The Agony of Living with Dementia Behind Bars…and Other News on Solitary Confinement This Week

Seven Days in Solitary for the Week Ending 8/16/23

by | August 16, 2023

The Memory Disorder Unit at Federal Medical Center Devens is the first federal facility built to house incarcerated people with Alzheimer’s Disease and other forms of dementia. According to Timothy Doherty, a senior officer specialist who helps run the unit, approximately 90 percent of the unit’s population “don’t know what they did. Some of them don’t even know where they are.” Older adults represent one of the fastest growing demographic groups in correctional facilities, yet it is unknown how many are living with dementia. Without the existence of routine screening protocols and specialized care units, the routine of incarcerated life masks symptoms of dementia. As a result many elderly people in prison end up in solitary confinement due to behavioral problems resulting from undiagnosed changes to their mental health. New York Times

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Irene Archer is suing the New Mexico Corrections Department and correctional health contractor Wexford Health Sources for mistreatment while incarcerated at  Western New Mexico Correctional Facility. The suit alleges that Archer, who uses a walker, was denied access to medical treatment for an injury she received from tripping on an exposed pipe while entering the facility. Additionally, the lawsuit states that Archer was placed in solitary confinement for over a year for refusing to submit to a urine test. However, documentation shows that she lacked the strength and coordination in her hands to hold the cup. NM Political Report

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In 2016, Ryan Partridge was placed in solitary confinement three times over the nine months he spent at the Boulder County Jail. During his time in solitary confinement, Partridge experienced several psychotic episodes that ultimately resulted in him gouging out his own eyes. In an interview Partridge’s father stated,”It took them two and a half hours after he blinded himself in solitary confinement, with blood coming out of his eyes … before they sent him to the hospital.” After winning a federal lawsuit earlier this year, Partridge received a $2.5 million settlement for correctional staff “being deliberately indifferent” to Partridge’s serious psychiatric needs and using excessive force over several weeks, including being tased while restrained in a chair. The Nation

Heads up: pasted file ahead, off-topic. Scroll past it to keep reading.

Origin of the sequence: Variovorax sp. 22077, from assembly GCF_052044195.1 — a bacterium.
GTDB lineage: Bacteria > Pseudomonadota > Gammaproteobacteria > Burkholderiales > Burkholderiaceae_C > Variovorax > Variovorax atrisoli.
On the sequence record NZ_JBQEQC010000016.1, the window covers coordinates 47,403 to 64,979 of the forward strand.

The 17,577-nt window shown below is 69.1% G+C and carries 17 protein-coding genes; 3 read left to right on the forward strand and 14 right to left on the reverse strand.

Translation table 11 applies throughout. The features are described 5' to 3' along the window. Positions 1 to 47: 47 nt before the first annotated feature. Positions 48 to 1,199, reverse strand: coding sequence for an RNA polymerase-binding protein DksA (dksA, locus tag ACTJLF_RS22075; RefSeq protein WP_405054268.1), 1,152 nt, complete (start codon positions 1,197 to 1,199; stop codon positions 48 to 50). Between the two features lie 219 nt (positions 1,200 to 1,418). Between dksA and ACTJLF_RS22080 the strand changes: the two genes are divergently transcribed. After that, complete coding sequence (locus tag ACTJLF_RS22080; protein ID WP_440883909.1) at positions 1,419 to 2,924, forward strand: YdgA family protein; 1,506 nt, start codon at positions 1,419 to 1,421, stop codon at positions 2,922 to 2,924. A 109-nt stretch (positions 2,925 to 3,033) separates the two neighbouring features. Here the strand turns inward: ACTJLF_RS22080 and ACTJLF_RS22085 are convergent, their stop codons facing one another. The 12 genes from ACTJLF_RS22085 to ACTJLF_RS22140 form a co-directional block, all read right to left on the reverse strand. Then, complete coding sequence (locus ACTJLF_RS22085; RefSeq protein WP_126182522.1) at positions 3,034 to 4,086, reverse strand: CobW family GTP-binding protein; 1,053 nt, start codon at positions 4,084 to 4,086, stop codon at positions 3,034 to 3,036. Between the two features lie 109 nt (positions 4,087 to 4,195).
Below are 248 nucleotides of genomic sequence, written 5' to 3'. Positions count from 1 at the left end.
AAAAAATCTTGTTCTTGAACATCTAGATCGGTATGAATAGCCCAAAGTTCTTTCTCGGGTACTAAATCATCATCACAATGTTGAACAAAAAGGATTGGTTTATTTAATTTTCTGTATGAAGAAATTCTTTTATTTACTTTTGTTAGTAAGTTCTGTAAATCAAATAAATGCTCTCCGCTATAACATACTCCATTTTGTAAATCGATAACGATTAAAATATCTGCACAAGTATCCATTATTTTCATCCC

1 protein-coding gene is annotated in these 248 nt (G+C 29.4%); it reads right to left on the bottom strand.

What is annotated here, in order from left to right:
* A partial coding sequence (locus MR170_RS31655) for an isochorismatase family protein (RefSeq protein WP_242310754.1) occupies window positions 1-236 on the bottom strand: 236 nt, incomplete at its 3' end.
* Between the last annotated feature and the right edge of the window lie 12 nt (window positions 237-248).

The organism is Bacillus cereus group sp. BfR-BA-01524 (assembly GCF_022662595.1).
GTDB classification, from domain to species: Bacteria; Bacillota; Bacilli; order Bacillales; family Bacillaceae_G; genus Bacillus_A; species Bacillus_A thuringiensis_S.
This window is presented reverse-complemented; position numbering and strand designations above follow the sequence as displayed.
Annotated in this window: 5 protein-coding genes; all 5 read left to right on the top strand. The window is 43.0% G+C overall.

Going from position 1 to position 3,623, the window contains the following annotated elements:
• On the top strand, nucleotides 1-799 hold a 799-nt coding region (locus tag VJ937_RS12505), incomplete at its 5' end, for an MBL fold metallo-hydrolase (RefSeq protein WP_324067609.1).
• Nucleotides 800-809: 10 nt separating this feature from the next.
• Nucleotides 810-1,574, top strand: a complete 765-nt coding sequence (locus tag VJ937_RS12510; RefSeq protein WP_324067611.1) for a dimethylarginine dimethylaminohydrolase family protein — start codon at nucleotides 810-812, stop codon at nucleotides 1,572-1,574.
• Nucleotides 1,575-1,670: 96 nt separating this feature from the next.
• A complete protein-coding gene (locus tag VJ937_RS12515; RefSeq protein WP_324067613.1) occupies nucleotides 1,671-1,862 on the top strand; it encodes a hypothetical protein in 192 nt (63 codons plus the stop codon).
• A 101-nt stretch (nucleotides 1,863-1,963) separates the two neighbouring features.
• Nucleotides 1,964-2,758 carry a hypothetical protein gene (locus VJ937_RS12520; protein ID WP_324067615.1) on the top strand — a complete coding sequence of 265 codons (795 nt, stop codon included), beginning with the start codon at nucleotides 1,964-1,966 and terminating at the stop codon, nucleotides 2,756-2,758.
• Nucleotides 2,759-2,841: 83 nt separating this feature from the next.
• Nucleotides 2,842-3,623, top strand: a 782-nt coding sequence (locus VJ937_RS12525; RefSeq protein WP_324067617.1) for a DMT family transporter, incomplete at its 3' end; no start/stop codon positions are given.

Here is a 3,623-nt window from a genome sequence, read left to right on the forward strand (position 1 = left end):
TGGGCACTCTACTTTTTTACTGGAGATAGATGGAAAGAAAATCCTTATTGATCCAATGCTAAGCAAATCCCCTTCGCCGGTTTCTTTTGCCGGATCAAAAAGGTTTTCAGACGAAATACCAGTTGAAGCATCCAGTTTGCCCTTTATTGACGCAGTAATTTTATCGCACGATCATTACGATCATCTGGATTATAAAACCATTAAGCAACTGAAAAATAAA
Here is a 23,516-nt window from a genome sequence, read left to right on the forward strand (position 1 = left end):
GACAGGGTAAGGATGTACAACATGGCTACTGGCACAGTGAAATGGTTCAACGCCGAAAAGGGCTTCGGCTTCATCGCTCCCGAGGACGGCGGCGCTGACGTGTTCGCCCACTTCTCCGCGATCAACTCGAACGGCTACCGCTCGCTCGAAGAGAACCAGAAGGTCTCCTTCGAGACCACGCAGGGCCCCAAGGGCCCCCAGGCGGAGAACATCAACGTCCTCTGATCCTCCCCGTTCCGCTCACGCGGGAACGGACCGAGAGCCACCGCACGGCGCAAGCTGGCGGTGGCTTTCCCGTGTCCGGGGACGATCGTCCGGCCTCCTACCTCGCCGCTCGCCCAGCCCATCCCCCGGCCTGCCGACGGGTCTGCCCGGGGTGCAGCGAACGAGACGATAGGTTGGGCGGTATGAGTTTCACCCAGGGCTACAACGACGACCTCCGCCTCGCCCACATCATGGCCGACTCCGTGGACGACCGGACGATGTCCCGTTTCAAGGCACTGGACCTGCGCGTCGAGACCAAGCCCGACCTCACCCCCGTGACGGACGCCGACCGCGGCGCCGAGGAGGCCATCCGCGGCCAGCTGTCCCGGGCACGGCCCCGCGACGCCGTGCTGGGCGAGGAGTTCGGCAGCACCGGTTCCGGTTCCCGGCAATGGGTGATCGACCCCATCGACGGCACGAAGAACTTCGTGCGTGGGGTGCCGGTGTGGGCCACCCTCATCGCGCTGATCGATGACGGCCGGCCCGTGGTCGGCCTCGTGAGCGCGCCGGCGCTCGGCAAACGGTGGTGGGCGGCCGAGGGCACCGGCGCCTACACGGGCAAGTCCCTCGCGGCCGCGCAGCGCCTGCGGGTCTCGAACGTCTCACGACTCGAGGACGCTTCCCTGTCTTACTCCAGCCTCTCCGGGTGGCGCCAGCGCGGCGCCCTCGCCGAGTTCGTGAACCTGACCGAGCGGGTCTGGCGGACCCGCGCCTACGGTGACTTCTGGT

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Seven incarcerated people are participating in a class-action lawsuit in San Francisco county calling for access to sunlight while incarcerated. The plaintiffs allege that lack of access to sunlight behind bars has caused health issues like headaches, Vitamin D deficiency, depression, and depletion of the melanin in their skin. Former sheriff Ross Mirkarimi and the head of the sheriff’s union, Ken Lomba, are set to testify in support of the lawsuit. Although the defense argues that there is “no independent right to direct sunlight,” plaintiffs argue that state building codes require more sunlight than provided by the city jail. Mission Local 

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Orlando Harper, the controversial warden of the Allegheny County Jail, has announced that he will retire at the end of September. In recent years Harper has received harsh criticism for his handling of several deaths of people incarcerated at or recently released from the jail. During meetings of the Jail Oversight Board, Harper was often at odds with County Councilor Bethany Hallam over jail conditions and the facility’s continued use of solitary confinement despite a local referendum banning it. It is unclear who will serve as interim warden after Harper’s retirement but debates have already begun concerning the process to choose his successor. WESA

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Bill Keller, former editor-in-chief of the Marshall Project, found that British prisons are becoming more and more overcrowded and draconian, like their American counterparts. One of the primary exports from the U.S. is solitary confinement, once relatively rare in Britain. Today, it is not unusual for incarcerated people in the UK to spend 23 hours a day in their cells without human contact or “purposeful activity.” Prospect 

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The latest essay in Washington City Paper’s “Inside Voices” series is by Harold Cunningham. After serving as a lead plaintiff in a class-action lawsuit that revealed the Bureau of Prisons’ illegal practice of confining mentally ill people in solitary confinement and denying them treatment, Cunningham is now an inside advocate for incarcerated people’s mental health. Cunningham spent 17 years in solitary confinement at ADX-Florence, despite BOP policy prohibiting people with mental illness from being housed at the supermax facility. In addition to being denied treatment, Cunningham and the other plaintiffs were subjected to tear gas and physical force from officers in riot gear. In a recent interview Cunningham stated, “I had no fear of dying, but now that I have received mental health treatment, I’m thankful that my attempts to end my life were unsuccessful.” Washington City Paper

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